It should be noted that the electrically enhanced corrosion exposure as applied by Mihashi et al. (2011) and Sahmaran et al. (2008) replicates specific, aggressive corrosion conditions. A purely cyclic wetting–drying chloride exposure and a Coulostatic corrosion measuring technique have been performed by several researchers and are followed here. It is argued to be a replication of in situ corrosion in coastal regions (Glass 1995; Gonzalez et al. 2001; Andrade and Alonso 2004). The applied current and duration in the Coulostatic method is miniscule, causing negligible influence on the internal electrochemical corrosion mechanism in the specimens.

## 3 Materials and Test Methods

### 3.1 Mix Design of SHCC

The mix ingredients and proportions are shown in Table 1. Two different types of sand and cement were used. A fine sand (FS-SHCC) with fineness modulus (FM) of 1.9 and local, natural, coarse sand (CS-SHCC) with FM of 3.3 were used. Polyvinyl alcohol (PVA) fibres with length 12 mm and diameter 0.04 mm were used.
Table 1
Amount of materials (kg/m3) used in this research.
Type
Ida
Cementb
Fly-ash
Sandc
Water
Fibre (%)
SP
VMA
AEA
FS-SHCC
FS2
392 (42.5)
674
553
392
2.01
1.99
0.54
0.54
FS-SHCC
FS31 & FS32
392 (52.5)
674
553
392
2.01
1.99
0.54
0.54
CS-SHCC
CS2
392 (42.5)
674
553
392
2.01
1.99
0.54
0.54
FS-Mortar
FM1
401 (42.5)
688
565
401
1.0
FS-Mortar
FM2
401 (52.5)
688
565
401
1.0
CS-Mortar
CM1
401 (42.5)
688
565
401
1.0
aThese Id numbers are used in the text and graphs to introduce the different SHCC and mortar types used in this research work.
bCEM I 41.5 and 52.5 cement types are indicated between brackets.
cThe maximum sand particle sizes are 0.30 mm in find sand and 1.70 mm in coarse sand.
SP super plasticizer, VMA viscosity modifying agent, AEA air entraining agent.

### 3.2 Specimen Preparation for Corrosion Testing

The size of beam specimens prepared for one series of beams, i.e. FS2, CS2, FM1 and CM1 was 100 × 100 × 500 mm, with a single steel reinforcing bar inside. Three R/SHCC specimens were prepared for each of three cover depths 15, 25 and 35 mm (C15, C25 and C35), for both types of sand, i.e. in total 18 specimens. In case of mortar, only 15 mm cover depth was chosen; i.e. in total 6 R/mortar specimens were made. In all specimens a 10 mm diameter (Y10) high tensile ribbed bar (B1) with a tensile yield stress of about 510 MPa was used. Electrical connection for corrosion testing was facilitated by letting the steel protrude at the top of one series of specimens (see Fig. 1a). Note that in these specimens a stainless plate (15 mm thick and 150 mm long) was used as a counter electrode (CE). For FS31, FS32 and FM2 the beam specimen size was 80 × 100 × 490 mm, also with a single Y10 bar (see Fig. 1c). Here a 5 mm stainless steel with the same length as B1 was cast into the specimens as a CE, protruding 5 mm from each beam end—see Fig. 1b–d. The three cover depths were also used for FS31 in two levels of deflection, giving in total 18 specimens (nine for each level of deflection) for FS31. For FS32 and FM2 specimens, only C15 and C25 cover depths were used. A total of 22 specimens were made from both FS32 and FM2. Details of specimens FS32 and FM2 are shown in Table 2, and full details can be found in Paul (2015).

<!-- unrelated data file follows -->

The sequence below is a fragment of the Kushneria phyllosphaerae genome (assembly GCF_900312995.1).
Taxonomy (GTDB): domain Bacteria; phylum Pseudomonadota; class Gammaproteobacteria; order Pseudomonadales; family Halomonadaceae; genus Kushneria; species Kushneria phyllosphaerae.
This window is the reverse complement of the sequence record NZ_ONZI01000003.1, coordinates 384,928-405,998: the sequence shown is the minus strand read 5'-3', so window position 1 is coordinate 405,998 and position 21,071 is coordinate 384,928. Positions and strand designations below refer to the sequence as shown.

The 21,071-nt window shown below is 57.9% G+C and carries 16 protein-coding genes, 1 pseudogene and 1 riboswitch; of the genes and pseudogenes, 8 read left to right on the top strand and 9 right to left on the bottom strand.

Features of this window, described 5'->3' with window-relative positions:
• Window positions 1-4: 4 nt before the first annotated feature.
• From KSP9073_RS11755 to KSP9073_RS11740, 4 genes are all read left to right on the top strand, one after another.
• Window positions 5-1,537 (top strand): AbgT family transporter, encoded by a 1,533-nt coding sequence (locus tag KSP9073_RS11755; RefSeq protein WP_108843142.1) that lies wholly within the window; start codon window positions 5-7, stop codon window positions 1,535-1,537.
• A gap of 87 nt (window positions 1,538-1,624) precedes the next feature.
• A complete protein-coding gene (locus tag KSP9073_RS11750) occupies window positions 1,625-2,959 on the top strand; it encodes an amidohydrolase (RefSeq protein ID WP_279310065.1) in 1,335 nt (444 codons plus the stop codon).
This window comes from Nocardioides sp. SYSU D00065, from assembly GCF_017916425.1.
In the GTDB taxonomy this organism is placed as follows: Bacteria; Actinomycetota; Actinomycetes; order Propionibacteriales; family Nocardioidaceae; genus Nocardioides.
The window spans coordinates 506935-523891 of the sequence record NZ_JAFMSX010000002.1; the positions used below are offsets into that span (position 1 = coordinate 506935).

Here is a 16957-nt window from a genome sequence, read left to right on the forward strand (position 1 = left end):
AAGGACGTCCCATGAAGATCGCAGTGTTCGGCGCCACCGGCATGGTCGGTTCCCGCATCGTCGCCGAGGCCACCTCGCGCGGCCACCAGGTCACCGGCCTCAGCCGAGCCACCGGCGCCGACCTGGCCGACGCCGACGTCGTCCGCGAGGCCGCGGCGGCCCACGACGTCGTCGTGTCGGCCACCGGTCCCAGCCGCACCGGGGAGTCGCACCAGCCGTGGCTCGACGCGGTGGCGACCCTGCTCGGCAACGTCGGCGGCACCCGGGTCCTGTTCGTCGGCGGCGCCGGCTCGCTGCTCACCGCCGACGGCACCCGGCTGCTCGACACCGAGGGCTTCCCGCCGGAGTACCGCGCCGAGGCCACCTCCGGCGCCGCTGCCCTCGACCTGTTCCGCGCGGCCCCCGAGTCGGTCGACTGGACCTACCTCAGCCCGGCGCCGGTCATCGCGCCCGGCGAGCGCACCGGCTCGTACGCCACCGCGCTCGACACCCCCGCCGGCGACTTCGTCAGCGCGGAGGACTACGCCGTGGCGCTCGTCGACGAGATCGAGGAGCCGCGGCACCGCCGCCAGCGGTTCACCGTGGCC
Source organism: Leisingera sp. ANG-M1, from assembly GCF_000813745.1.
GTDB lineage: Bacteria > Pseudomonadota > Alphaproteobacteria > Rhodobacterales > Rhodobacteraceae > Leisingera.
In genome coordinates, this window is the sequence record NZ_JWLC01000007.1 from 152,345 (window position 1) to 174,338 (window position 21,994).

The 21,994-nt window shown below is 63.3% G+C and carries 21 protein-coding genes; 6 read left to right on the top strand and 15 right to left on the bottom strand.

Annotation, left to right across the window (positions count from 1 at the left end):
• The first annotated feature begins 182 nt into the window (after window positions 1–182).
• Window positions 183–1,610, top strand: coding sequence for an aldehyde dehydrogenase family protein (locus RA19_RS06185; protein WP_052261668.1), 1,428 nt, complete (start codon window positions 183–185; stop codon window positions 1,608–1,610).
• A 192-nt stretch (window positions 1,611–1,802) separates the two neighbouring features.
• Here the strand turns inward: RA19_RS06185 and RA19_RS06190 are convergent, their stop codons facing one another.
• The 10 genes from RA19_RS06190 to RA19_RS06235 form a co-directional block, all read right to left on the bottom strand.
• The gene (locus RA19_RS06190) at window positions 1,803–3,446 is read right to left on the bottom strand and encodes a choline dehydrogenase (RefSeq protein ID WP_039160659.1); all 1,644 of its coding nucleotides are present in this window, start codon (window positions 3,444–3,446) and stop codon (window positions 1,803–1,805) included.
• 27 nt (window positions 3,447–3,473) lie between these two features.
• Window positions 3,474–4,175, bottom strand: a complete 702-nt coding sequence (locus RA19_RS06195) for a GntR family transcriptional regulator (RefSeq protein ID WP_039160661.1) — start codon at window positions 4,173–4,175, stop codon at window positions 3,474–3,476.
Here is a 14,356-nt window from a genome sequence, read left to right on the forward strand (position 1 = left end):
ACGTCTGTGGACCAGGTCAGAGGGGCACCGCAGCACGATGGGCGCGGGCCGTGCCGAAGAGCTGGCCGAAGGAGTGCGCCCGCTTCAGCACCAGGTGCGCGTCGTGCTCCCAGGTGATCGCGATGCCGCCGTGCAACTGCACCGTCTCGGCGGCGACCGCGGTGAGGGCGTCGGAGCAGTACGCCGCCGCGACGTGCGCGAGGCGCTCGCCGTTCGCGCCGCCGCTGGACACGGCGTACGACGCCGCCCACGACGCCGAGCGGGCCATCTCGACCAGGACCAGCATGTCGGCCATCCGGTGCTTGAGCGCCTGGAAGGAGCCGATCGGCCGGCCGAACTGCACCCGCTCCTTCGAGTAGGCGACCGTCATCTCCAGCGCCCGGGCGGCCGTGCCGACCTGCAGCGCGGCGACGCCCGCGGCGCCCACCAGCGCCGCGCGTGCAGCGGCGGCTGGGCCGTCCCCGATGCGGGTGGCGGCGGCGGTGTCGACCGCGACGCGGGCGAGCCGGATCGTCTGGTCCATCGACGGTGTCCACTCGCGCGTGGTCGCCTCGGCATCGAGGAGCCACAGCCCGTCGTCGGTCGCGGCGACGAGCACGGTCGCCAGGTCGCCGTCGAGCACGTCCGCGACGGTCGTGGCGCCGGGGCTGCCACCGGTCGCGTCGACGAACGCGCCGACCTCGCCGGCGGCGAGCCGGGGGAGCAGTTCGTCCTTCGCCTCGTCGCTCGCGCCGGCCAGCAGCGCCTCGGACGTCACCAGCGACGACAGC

Table 2
Number of specimens, number of cracks and crack widths in FS32 and FM2.
Type
Cover (mm)
Nr of specimens
Nr of notches/cracksa
Deformation (mm)b
FS32
15 (C15)
3
1 (N1)
0.30
3
3 @ 40 mm (N3)
0.90
3
5 @ 20 mm (N5)
1.50
25 (C25)
3
1 (N1)
0.30
3
3 @ 40 mm (N3)
0.90
3
5 @ 20 mm (N5)
1.50
FM2
15 (C15)
2
1 (N1)
0.15
25 (C25)
2
1 (N1)
0.15
aNotches of 3 mm wide and 10 mm deep were sawn to create artificial cracks in the middle of each specimen, as shown in Fig. 1c.
bDuring pre-cracking, the deformation was controlled to the value shown over a central 100 mm gauge length.

### 3.3 Method of Forming Cracks in the Specimens

Three-point flexural testing was performed in the specimens for creating cracks in FS2 and CS2 specimens. In this regard, specimens were loaded up to a vertical deflection of 3.5 mm (D3.5) in a Zwick Z250 materials testing machine (MTM) and then unloaded. In case of FM1 and CM1, specimens were loaded to a deflection of only 1.5 mm (D1.5). The number of cracks and crack widths were recorded. FS31 specimens were loaded up to two different levels of vertical deflections 5 mm and 7 mm (D5 and D7) respectively in the Zwick Z250 MTM, in order to study the effect of two different crack patterns. After unloading from the Zwick, all FS31 specimens were placed in special steel frames for sustained loading at the same level of deflections (D5 and D7) by tightening the bolts on both ends of each specimen as shown in Fig. 1c. In case of FS32 and FM2, cracks were formed by making notches in the specimens as shown in Table 2 and then specimens were placed and cracked in similar steel frames as FS31 specimens. The FS32 specimen cracks were formed while measuring the deformation over a central 100 mm gauge length on the notched surface as shown in Fig. 1c. Details of specimen surface strain and the number of notches are shown in Table 2. Figure 2a shows the way in which the number of crack and crack spacing were measured in the specimen and Fig. 2b shows the pitting depth measurement in the corroded steel bars which will be discussed in the research results section.